by W. E. Johns



6.     LOWENHARDT TELLS HIS STORY  (Pages 72 – 86)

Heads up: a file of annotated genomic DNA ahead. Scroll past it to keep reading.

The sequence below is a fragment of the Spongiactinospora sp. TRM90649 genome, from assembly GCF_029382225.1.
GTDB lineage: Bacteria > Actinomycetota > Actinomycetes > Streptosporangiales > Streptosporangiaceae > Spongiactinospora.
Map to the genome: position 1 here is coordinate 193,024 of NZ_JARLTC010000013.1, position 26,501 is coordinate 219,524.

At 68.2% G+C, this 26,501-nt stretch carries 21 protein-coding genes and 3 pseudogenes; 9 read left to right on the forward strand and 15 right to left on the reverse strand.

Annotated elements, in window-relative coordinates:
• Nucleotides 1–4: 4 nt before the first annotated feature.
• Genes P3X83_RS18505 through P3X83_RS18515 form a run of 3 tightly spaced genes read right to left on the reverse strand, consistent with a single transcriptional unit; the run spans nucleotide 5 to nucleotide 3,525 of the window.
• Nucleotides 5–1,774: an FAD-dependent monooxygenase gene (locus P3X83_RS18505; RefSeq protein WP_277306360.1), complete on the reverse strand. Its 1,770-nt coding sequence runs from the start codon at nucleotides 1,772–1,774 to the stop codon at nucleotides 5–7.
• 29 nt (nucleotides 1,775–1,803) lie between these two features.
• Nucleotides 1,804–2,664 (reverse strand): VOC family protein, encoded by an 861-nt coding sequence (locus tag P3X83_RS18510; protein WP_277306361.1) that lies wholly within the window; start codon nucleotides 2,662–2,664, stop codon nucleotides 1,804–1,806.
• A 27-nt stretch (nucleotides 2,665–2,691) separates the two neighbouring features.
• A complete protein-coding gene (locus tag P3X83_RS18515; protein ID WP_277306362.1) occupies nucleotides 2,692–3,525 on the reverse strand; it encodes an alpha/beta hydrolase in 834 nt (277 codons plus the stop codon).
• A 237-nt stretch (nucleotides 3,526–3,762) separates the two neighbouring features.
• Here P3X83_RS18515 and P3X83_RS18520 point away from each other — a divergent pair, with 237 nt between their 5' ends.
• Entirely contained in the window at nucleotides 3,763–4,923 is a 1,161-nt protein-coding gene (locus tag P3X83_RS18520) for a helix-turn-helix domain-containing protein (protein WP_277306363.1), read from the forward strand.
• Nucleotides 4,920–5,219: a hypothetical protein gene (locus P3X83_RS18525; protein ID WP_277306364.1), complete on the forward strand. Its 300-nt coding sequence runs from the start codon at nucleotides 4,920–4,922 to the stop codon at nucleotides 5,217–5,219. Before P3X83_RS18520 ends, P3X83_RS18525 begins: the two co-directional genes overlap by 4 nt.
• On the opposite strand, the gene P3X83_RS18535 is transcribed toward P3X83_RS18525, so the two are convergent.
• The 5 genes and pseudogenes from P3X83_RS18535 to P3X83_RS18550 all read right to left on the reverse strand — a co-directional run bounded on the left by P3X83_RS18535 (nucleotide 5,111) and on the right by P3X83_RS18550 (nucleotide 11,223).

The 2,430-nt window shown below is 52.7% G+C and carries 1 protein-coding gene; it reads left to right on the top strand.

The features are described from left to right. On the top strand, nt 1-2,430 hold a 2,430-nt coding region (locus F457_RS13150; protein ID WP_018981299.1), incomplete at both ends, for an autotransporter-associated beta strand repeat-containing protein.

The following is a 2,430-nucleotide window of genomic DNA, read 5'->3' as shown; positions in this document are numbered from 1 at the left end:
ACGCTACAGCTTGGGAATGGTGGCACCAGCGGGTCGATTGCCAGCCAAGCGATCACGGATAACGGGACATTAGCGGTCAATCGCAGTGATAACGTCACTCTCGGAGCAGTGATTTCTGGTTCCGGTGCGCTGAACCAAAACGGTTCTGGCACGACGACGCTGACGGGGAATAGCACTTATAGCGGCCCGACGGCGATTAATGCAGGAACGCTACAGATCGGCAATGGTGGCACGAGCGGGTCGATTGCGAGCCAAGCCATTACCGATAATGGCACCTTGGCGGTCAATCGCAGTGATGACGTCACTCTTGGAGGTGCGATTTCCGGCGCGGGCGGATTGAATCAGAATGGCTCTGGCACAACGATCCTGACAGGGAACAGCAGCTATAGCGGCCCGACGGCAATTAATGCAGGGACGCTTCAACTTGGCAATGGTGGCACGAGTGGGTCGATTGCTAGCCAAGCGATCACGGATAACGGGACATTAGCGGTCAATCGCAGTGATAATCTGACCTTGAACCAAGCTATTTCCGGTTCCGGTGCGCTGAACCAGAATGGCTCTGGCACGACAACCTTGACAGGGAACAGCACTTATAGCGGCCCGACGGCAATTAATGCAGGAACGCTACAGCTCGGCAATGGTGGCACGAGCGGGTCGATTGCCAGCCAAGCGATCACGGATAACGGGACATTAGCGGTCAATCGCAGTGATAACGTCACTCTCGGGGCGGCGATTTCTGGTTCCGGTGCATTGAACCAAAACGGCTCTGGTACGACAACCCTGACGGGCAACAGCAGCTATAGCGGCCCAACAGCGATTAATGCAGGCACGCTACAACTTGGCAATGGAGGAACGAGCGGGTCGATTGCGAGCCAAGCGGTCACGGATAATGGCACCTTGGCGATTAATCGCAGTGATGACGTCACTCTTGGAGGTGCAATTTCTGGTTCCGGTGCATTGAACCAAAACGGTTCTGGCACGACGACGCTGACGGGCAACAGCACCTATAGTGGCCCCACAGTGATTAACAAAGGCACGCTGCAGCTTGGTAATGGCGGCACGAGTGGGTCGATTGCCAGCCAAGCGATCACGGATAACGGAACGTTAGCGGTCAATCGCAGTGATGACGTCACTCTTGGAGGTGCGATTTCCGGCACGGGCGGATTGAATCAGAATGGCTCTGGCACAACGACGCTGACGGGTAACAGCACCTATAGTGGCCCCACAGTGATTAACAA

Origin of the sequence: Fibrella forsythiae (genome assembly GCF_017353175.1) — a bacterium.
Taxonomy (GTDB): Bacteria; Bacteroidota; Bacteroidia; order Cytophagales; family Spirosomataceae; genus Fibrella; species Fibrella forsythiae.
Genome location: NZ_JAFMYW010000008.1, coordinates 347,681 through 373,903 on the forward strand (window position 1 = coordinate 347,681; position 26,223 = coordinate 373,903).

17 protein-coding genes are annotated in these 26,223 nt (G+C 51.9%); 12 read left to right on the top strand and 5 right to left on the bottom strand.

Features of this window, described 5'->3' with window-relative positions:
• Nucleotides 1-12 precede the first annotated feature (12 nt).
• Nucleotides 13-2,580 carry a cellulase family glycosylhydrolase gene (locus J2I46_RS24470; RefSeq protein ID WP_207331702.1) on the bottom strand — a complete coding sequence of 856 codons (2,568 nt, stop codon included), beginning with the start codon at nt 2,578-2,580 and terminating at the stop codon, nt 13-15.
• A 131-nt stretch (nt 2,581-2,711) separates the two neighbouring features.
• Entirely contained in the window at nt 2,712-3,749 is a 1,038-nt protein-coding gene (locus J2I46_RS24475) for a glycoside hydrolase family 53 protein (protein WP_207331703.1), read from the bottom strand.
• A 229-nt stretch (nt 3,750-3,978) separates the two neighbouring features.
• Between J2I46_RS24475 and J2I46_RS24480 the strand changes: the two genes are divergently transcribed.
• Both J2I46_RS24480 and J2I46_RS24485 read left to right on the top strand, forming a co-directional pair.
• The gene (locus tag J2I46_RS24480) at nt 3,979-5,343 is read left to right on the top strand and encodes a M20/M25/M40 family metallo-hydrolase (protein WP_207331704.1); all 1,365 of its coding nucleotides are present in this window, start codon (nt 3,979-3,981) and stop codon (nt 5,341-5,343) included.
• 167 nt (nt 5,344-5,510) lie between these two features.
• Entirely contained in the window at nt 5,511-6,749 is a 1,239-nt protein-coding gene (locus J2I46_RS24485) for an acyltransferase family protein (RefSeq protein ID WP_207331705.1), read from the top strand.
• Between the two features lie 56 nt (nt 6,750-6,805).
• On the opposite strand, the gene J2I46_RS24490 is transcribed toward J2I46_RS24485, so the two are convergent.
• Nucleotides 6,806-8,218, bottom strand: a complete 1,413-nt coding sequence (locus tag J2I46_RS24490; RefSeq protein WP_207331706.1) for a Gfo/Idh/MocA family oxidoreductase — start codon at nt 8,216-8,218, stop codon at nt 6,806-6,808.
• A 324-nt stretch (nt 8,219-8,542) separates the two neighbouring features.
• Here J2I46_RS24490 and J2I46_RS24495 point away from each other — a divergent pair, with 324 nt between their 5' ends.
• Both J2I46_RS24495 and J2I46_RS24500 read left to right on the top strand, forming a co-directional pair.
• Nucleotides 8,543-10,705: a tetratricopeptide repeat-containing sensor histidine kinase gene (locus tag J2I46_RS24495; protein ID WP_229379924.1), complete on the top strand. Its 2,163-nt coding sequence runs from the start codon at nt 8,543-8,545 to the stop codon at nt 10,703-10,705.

“We start last year in Germany, when the war is lost,” began Lowenhardt and he tells how he was Hauptmann Rumey’s unteroffizier.  “We are like brothers”.  One night Rumey says they will go away as the war is lost.  He wants to take Anna Shultz with them.  Rumey does not know of the Stenberg camp but Lowenhardt has heard talk in the barracks.  Lowenhardt is sick that Rumey wants to marry her.  “She was too much a creature of the regime, with too much pride in herself, and ambition”.  Shultz wants to bring Doctor Wolfe with them, saying they will need a doctor, but Rumey refuses to take him.  In due course, they load a plane and fly to Lake Desolation and Rumey is furious to find that Doctor Wolfe has stowed away onboard.  In due course, he calms down and he shows them the gold he found when he was last there, in the sandy bed of an old river.  They mine a lot of gold and store it in a cave near the “Box”.  The Box is what they call the hull of the Kondor.  They cut the wings off it and then surrounded it with stones for protection from the wind in winter.  Rumey is getting jealous of Shultz and Wolfe as he wants to marry her when they are rich on the gold that he, Rumey, found.  Rumey has one trump card.   He has a plan for getting away from Lake Desolation after destroying their aircraft but he is not telling anyone what it is.  One day, Shultz discovers two new men there, Captain Larwood and Mr. Hedin.  Shultz wants to murder them but Rumey is against it.  Wolfe comes up with the idea of befriending the men and showing them the gold, then getting them to help pan it, as that will double output.  Although Rumey and Hedin had met briefly once before, they do not recognise each other.  Larwood tells the others that a plane is due to come for him and Hedin on September 15th.  The night before it is due, Doctor Wolfe drugs the pair of them and they sleep for three days.  When they eventually wake, they think it is the next day and go to meet the plane, but it has already been and gone.  When winter comes they all live in the Box and things go from bad to worse.  Everyone gets on everyone else’s nerves.  “One day I hear that Irma Greese is hung for her crimes at Belsen Murder Camp.  I tell Shultz.  Shultz laughs.  “Serves the fool right, she says”.  (Johns has obviously based the character of Shultz on Irma Grese – Johns got the spelling of her surname wrong – she really was hanged on 13th December 1945, aged only 22, the youngest woman to die judicially under English law in the 20th Century).  Eventually, when Larwood and Hedin are out shooting ducks, things come to a head when Rumey sees Shultz and Wolfe with their arms around each other.  Shultz says Wolfe is her husband.  In temper Rumey says, “I will see that Hanstadt does not take you home”.  “Shultz burst out laughing.  She shouts: So Fritz Hanstadt is coming.  Why, you poor fool, he has been in love with me for years.  He will do anything I say.  It will be you who shall stay here”.  Shultz draws her pistol and shoots Rumey in the stomach.  Schultz and Wolfe then open fire at Lowenhardt and Wolfe hits him in the leg.  He plays dead.  The evil couple then throw both bodies in a small pond.  Lowenhardt manages to get out of the pond and also drag Rumey out.  It is not until the next afternoon that the wounded Rumey dies.  Lowenhardt buries him under stones.  Lowenhardt then crawls to the Box and hears Shultz telling Larwood and Hedin that the two missing me were buried under a great landslide of rocks that fell suddenly.  Lowenhardt then crawls to the far end of the lake, “hoping that one day Larwood and Hedin will come to shoot ducks”.  Then he will tell them the truth.  But Shultz becomes the cook and the men dig the gold.  Lowenhardt has no food, all he has to eat is what the bears and the foxes leave.  He knows there is no hope.  Then a plane comes and he crawls to find food.  The rest the girls know.  “At the end of this tragic recital there was a long silence.  Worrals stared moodily at the floor, busy with her thoughts and keeping them to herself.  Frecks gazed through the open flap of the tent at a sky across which wheeled, like the sails of a gigantic windmill, the unearthly beams of the Northern Lights”.  The girls are convinced of the truth of the tale they have heard.  Worrals says “It only needs Hanstadt to arrive on the scene to put the monkey-wrench into the gears.  Fritz Hanstadt, you remember, was Rumey’s partner on their first trip here.  It was natural, I suppose, that they should arrange to come again when the war was over”.  The girls decide to make Lowenhardt a bed on the floor of the cabin of their plane and give him the useful job of listening to the radio for signals.